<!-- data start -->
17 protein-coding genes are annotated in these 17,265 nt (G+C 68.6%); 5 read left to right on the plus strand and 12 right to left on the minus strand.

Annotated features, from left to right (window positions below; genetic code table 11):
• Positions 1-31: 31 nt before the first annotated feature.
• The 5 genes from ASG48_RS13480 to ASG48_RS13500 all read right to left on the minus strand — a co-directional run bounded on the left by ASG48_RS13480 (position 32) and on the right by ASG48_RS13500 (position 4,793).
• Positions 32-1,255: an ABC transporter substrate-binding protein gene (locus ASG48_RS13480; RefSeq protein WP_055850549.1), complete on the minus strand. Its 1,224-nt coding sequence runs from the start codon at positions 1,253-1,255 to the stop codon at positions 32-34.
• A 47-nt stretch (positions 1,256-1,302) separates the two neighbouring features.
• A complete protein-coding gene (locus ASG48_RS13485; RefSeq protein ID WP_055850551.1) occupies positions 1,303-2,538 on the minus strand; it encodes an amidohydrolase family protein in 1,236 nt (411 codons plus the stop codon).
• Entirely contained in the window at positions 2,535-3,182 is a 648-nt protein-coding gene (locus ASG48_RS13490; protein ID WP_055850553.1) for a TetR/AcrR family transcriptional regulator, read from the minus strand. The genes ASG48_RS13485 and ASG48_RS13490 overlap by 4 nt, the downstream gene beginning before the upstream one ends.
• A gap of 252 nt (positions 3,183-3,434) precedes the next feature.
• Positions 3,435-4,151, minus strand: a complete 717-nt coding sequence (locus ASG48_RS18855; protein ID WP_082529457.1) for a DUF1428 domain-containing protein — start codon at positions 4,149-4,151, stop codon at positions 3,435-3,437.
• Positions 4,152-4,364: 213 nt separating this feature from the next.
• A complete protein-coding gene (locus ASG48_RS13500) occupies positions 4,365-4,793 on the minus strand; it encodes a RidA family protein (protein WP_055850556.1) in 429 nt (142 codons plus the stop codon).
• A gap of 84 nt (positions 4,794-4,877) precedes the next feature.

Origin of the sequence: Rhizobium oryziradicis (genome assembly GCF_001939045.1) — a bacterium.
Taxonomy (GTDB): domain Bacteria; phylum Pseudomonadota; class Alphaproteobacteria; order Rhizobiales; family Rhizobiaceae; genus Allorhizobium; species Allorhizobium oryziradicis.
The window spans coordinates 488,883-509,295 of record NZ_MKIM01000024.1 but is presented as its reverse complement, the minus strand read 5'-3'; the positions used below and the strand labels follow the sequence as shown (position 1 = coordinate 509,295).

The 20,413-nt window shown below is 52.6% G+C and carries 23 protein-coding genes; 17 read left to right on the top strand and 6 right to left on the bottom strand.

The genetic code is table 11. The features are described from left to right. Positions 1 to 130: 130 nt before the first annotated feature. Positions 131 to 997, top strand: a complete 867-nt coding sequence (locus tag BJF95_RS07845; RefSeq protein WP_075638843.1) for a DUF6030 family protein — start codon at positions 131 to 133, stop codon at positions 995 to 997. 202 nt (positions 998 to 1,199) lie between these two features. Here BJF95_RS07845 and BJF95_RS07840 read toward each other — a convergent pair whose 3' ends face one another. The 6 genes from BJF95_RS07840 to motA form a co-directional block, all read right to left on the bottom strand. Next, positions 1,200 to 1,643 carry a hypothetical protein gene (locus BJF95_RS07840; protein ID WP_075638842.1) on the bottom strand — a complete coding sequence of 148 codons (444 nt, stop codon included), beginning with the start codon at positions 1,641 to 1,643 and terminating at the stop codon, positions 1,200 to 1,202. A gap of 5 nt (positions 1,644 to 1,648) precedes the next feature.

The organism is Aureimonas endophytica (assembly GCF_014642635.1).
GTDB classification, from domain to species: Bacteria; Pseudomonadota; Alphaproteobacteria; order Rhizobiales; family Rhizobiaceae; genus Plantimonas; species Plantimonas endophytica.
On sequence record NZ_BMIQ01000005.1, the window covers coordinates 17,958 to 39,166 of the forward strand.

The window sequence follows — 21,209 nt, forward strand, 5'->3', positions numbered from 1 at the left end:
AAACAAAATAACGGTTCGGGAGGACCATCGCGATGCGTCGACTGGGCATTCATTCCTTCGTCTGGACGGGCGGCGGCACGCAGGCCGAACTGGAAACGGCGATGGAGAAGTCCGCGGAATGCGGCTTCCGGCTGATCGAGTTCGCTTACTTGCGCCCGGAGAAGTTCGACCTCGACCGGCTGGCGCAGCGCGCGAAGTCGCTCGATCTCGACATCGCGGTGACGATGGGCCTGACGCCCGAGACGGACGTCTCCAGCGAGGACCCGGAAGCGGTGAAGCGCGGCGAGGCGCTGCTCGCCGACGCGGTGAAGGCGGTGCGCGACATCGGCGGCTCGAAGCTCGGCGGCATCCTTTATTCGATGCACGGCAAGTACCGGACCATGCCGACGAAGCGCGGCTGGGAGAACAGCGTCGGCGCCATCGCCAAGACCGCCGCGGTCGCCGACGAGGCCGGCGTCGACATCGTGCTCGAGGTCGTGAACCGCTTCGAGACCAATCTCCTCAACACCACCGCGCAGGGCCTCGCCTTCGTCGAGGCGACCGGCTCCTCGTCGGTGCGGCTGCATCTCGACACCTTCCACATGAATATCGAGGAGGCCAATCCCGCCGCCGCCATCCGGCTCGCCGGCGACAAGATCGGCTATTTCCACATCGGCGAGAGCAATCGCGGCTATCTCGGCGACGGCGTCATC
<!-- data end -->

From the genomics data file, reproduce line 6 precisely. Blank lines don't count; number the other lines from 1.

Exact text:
• A 47-nt stretch (positions 1,256-1,302) separates the two neighbouring features.